@Bruce Lampkin...
"Isn't contained development what most Palo Altans cherish and support?"

^ Only the ones devoted to preserving 'quality of life' in Palo Alto.

The pro-development faction does not care one way or the other.

Economic growth and preserving quality of life are like two runaway trains headed on a collision course.

So which one are you gonna choose?


 +  Like this comment
Posted by Eric Filseth, a resident of Downtown North,
on Jun 7, 2022 at 4:16 pm

Eric Filseth is a registered user.

I think the really basic questions are:

(1) Do we all collectively need it in order to finance our community?

(2) If (and only if) we need it, where should it come from?

We can problem-solve on details, mechanisms and implementations, but fundamentally it should flow from these two questions.


 +   18 people like this
Posted by Erica Rothstein, a resident of Old Palo Alto,
on Jun 7, 2022 at 4:41 pm

Erica Rothstein is a registered user.

> I think the really basic questions are:

> (1) Do we all collectively need it in order to finance our community?

^ Isn't this a decision that the PACC usually defaults to the City Manager's directives?

>> (2) If (and only if) we need it, where should it come from?

^ Ideally, only those entities who can easily afford to pay for doing lucrative business in Palo Alto...there are many of them, both large and small.

This is not economic rocket science.


 +   20 people like this
Posted by Priscilla Beckham, a resident of Palo Alto Hills,
on Jun 7, 2022 at 5:48 pm

Priscilla Beckham is a registered user.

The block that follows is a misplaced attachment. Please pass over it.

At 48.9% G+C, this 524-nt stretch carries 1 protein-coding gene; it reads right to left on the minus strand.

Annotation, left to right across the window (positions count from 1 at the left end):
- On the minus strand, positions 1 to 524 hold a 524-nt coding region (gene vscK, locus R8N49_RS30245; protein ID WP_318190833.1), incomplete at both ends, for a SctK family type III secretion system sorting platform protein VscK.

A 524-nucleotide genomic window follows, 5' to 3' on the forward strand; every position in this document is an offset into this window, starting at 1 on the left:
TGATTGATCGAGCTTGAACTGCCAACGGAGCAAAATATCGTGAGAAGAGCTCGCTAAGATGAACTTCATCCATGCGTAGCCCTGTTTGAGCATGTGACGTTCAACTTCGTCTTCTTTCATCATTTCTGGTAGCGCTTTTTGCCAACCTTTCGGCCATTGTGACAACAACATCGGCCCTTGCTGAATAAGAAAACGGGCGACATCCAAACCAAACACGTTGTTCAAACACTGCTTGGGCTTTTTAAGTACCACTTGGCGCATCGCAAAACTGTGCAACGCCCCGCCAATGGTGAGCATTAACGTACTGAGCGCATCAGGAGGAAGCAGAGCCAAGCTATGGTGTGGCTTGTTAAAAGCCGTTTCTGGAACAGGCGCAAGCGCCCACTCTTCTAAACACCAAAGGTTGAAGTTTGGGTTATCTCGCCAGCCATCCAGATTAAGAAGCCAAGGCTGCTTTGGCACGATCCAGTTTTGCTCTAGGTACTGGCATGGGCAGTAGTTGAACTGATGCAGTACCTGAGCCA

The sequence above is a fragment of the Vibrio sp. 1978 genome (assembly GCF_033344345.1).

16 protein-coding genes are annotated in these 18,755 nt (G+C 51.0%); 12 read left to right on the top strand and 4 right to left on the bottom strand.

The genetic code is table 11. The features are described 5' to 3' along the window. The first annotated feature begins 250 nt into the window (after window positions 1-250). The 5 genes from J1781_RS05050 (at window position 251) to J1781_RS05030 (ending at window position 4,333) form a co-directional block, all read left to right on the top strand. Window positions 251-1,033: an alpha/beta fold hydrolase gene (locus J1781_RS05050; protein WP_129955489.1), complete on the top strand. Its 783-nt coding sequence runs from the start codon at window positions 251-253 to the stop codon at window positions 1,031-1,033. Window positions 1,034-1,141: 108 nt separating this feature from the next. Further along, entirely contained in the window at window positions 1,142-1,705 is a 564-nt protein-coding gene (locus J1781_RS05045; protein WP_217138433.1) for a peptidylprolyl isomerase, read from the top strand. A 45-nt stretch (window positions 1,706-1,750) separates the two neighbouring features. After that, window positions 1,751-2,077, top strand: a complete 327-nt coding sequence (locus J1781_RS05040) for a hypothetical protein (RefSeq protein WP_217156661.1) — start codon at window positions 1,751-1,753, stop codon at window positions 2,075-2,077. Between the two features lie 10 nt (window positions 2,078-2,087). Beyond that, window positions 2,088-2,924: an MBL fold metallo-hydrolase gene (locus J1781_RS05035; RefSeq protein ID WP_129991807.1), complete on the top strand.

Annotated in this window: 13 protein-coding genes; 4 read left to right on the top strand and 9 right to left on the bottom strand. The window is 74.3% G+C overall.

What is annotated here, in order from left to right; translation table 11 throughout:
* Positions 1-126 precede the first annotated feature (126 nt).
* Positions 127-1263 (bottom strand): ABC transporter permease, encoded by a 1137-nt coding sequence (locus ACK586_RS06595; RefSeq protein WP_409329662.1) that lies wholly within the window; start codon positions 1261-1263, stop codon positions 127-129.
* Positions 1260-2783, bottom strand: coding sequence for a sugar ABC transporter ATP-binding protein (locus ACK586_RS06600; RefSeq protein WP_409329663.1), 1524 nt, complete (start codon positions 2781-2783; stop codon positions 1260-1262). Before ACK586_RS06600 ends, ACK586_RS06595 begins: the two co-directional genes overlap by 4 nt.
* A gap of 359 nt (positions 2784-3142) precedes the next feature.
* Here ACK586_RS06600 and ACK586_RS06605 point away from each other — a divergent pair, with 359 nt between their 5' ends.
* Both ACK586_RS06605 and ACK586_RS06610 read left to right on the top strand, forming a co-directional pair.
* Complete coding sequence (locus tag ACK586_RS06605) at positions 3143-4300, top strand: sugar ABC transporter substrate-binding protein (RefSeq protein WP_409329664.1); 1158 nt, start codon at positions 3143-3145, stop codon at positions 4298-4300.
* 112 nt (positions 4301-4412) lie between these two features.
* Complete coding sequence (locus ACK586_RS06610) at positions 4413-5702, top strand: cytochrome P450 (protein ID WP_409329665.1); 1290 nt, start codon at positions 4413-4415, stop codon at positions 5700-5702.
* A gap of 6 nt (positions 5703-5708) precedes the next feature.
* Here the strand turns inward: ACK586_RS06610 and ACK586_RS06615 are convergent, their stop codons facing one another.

"Do we all collectively need it in order to finance our community?"

"Isn't this a decision that the PACC usually defaults to the City Manager's directives?"

• Saavy Palo Altans know who's actually calling the shots at City Hall.

Or as Jerry Seinfeld used to say, "not that there's anything wrong with it."


 +   1 person likes this
Posted by Eric Filseth, a resident of Downtown North,
on Jun 7, 2022 at 8:36 pm

Eric Filseth is a registered user.

>> "Do we all collectively need it in order to finance our community?"

>> "Isn't this a decision that the PACC usually defaults to the City Manager's directives?"


No, that's not true. It gets a great deal of scrutiny from Council. Alison and I are probably the two biggest Excel-slingers doing the “what if this happens, what if that happens" nerd-out and generally pestering City Staff (a very good Finance team), but the others, especially Tom and Pat, are all over it as well. We don't always agree, and Government has constraints we didn't have in the private sector, and also we don't all have the same tolerance for risk, and it's not like we don't make mistakes; but it isn't for lack of attention.


 +  Like this comment
Posted by Menlo Dave, a resident of Menlo Park: Fair Oaks,
on Jun 7, 2022 at 9:44 pm

Menlo Dave is a registered user.

The long term effect of this business tax needs scrutiny as to the economy for the area and city.
If you were the CEO of a successful company, would you really elect to stay in Palo Alto.
If you were starting a Start Up, would you choose PA? Sooner or later the "not here" attitude will result in more business moving out or not moving in.

Some of the "nabobs of negativisms" [NIMBYS] will rejoice, but who will go to the local businesses - like restaurants and boutiques when these companies leave town?

For me - not a big effect, as I moved my business from PA to Menlo Park last year!


 +   34 people like this
Posted by Annette, a resident of College Terrace,
on Jun 7, 2022 at 11:35 pm

Annette is a registered user.

The elephant in the room that is being largely ignored is that the tax will be a general tax rather than a specific one. If we had a different city governance model and a different spending history a general tax might be okay. But we are what we are and b/c of that it would be foolish to enact a business tax that flows to the general fund.


 +   32 people like this
Posted by Albert Prescott, a resident of Another Palo Alto neighborhood,
on Jun 8, 2022 at 7:35 am

Albert Prescott is a registered user.

> "If we had a different city governance model and a different spending history a general tax might be okay. But we are what we are and b/c of that it would be foolish to enact a business tax that flows to the general fund."